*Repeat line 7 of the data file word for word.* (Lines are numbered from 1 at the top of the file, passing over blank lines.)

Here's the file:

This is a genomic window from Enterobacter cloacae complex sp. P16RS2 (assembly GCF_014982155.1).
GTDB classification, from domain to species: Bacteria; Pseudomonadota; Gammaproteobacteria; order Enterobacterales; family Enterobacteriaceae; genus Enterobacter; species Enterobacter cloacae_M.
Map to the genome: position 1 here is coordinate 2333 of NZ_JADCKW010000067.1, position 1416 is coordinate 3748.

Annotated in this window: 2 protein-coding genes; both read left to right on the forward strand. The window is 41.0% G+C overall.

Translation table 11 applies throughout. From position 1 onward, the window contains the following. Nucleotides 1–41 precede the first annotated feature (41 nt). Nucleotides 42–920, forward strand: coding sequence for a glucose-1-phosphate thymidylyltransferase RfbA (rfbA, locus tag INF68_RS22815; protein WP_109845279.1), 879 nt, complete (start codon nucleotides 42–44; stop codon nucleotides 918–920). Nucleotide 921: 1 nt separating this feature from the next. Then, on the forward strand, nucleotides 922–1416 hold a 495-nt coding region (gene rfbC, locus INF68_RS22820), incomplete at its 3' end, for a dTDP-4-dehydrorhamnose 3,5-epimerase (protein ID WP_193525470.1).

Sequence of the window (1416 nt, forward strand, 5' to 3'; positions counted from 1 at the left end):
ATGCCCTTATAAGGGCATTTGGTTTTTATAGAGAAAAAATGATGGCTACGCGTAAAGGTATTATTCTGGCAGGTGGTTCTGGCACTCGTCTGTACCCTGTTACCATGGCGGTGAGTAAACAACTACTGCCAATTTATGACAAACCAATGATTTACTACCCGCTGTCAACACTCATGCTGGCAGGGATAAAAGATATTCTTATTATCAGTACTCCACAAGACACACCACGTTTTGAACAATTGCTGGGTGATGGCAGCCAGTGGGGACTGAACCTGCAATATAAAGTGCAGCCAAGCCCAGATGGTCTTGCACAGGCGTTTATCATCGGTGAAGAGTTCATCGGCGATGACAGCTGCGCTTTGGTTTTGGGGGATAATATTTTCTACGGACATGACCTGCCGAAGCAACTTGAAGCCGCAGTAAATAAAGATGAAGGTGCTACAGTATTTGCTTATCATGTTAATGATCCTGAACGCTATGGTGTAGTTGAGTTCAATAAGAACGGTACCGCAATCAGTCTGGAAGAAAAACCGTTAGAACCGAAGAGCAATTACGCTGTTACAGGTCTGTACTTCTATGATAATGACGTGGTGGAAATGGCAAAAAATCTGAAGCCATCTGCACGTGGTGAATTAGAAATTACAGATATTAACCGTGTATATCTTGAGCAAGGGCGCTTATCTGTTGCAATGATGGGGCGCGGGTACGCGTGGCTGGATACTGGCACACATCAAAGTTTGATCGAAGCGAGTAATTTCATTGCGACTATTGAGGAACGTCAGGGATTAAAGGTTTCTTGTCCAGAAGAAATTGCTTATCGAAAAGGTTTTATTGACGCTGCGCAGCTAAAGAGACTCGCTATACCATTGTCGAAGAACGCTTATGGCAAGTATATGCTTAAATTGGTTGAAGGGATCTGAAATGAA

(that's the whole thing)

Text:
ATGCCCTTATAAGGGCATTTGGTTTTTATAGAGAAAAAATGATGGCTACGCGTAAAGGTATTATTCTGGCAGGTGGTTCTGGCACTCGTCTGTACCCTGTTACCATGGCGGTGAGTAAACAACTACTGCCAATTTATGACAAACCAATGATTTACTACCCGCTGTCAACACTCATGCTGGCAGGGATAAAAGATATTCTTATTATCAGTACTCCACAAGACACACCACGTTTTGAACAATTGCTGGGTGATGGCAGCCAGTGGGGACTGAACCTGCAATATAAAGTGCAGCCAAGCCCAGATGGTCTTGCACAGGCGTTTATCATCGGTGAAGAGTTCATCGGCGATGACAGCTGCGCTTTGGTTTTGGGGGATAATATTTTCTACGGACATGACCTGCCGAAGCAACTTGAAGCCGCAGTAAATAAAGATGAAGGTGCTACAGTATTTGCTTATCATGTTAATGATCCTGAACGCTATGGTGTAGTTGAGTTCAATAAGAACGGTACCGCAATCAGTCTGGAAGAAAAACCGTTAGAACCGAAGAGCAATTACGCTGTTACAGGTCTGTACTTCTATGATAATGACGTGGTGGAAATGGCAAAAAATCTGAAGCCATCTGCACGTGGTGAATTAGAAATTACAGATATTAACCGTGTATATCTTGAGCAAGGGCGCTTATCTGTTGCAATGATGGGGCGCGGGTACGCGTGGCTGGATACTGGCACACATCAAAGTTTGATCGAAGCGAGTAATTTCATTGCGACTATTGAGGAACGTCAGGGATTAAAGGTTTCTTGTCCAGAAGAAATTGCTTATCGAAAAGGTTTTATTGACGCTGCGCAGCTAAAGAGACTCGCTATACCATTGTCGAAGAACGCTTATGGCAAGTATATGCTTAAATTGGTTGAAGGGATCTGAAATGAA